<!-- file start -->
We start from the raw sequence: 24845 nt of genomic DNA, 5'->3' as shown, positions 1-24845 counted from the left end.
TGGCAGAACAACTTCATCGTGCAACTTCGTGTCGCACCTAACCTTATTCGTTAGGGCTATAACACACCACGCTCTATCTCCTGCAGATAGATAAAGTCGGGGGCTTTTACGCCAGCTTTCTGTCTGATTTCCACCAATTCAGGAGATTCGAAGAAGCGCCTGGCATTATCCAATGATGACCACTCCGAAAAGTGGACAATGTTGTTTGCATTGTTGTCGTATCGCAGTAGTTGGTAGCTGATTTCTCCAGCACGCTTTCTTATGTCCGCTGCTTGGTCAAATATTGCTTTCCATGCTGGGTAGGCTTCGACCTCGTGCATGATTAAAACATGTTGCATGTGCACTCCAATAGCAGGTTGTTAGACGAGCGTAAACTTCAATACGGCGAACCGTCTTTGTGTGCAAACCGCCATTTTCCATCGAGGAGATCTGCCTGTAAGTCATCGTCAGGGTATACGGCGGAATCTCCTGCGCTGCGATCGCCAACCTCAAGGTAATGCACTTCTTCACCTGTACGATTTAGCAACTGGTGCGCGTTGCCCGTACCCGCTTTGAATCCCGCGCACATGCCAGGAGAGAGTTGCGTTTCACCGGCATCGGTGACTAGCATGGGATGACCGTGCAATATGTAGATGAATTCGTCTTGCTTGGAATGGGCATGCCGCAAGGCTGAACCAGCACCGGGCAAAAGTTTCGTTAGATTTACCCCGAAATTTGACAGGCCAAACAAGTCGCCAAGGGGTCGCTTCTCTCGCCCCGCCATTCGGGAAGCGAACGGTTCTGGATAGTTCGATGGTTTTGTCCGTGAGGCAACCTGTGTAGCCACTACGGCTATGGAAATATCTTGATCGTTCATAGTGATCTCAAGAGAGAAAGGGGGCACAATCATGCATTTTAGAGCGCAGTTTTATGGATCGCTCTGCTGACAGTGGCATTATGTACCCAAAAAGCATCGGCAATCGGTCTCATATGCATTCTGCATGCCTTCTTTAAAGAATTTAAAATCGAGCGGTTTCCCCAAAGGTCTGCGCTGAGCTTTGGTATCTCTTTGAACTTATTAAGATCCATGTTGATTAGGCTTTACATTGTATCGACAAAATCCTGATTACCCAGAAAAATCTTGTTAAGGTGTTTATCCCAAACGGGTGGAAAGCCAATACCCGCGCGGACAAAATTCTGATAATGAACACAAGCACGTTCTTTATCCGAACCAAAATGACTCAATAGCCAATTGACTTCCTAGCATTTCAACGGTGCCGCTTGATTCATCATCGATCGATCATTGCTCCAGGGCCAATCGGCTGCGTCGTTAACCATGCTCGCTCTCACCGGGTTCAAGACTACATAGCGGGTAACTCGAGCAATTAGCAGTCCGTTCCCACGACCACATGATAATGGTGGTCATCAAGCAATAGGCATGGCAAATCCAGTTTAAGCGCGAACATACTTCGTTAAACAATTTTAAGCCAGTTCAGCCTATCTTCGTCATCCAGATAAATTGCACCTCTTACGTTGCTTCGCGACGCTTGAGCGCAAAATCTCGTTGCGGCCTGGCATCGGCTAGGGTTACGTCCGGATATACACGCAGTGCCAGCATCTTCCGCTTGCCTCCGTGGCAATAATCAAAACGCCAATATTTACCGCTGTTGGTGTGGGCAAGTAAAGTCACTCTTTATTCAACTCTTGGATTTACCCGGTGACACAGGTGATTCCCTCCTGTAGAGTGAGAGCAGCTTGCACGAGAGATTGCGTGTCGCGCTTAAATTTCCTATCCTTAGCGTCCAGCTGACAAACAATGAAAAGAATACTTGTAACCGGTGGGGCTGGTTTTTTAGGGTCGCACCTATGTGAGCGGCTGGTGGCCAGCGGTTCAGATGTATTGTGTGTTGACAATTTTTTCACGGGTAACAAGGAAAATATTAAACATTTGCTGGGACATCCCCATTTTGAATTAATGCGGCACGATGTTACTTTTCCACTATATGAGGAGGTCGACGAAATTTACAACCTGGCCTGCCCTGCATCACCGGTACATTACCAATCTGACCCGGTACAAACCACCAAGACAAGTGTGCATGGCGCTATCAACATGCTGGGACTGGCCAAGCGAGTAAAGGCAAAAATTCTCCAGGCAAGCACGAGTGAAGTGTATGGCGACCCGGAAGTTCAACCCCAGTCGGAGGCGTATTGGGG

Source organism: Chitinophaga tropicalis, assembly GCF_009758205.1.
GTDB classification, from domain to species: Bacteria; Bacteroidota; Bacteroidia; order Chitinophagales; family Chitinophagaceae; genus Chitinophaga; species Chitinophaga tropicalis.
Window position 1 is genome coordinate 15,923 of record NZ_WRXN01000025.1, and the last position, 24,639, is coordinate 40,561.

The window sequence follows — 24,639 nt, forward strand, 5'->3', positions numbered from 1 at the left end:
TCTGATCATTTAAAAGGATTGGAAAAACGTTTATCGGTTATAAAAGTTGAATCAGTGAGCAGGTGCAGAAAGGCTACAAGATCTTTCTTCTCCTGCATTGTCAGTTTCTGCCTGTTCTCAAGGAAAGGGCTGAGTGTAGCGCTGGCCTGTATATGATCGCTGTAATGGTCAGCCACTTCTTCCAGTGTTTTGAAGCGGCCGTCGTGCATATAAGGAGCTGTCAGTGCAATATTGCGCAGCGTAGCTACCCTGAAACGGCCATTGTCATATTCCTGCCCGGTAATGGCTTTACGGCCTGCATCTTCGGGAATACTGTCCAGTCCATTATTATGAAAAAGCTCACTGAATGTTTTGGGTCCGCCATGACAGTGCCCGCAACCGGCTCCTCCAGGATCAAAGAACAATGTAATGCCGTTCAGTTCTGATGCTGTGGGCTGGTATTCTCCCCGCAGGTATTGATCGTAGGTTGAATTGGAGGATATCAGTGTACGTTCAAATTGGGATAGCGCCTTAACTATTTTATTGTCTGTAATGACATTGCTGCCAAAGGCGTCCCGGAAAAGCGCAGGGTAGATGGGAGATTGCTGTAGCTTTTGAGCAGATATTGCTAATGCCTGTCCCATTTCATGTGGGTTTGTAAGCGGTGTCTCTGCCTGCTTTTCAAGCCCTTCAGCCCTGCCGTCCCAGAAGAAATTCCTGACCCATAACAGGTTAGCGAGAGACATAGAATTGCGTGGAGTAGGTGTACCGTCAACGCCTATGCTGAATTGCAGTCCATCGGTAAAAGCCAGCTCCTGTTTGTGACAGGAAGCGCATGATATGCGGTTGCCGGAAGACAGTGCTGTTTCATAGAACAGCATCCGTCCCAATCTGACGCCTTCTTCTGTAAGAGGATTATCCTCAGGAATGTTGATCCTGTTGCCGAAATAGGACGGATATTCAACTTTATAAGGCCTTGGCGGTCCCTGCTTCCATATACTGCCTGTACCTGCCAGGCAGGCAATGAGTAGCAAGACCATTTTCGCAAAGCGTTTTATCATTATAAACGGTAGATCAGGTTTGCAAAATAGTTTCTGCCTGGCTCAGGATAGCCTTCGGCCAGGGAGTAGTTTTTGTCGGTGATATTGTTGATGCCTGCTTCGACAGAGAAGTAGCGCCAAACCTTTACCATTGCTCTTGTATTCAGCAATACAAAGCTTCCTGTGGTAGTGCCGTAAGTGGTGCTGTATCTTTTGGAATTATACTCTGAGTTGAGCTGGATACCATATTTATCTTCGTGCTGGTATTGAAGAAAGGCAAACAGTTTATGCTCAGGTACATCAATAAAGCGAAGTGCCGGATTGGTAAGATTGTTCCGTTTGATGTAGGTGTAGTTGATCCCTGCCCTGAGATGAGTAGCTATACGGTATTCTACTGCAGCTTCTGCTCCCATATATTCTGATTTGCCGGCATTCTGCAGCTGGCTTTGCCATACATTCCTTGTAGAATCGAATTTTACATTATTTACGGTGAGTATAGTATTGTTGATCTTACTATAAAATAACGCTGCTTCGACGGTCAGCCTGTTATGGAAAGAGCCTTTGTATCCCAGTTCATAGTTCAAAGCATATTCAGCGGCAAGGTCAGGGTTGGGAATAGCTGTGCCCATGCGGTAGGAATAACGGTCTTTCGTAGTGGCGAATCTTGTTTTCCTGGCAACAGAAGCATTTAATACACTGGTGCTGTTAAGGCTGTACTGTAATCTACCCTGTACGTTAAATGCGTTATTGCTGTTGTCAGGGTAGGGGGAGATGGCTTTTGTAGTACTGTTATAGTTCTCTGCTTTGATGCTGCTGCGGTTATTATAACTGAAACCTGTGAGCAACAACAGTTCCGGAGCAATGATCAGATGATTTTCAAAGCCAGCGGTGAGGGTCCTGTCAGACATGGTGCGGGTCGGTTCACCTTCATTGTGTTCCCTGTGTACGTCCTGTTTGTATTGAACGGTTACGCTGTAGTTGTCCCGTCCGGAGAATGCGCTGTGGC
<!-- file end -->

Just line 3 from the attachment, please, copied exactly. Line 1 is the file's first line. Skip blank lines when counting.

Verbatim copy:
Source organism: Chitinophaga tropicalis, assembly GCF_009758205.1.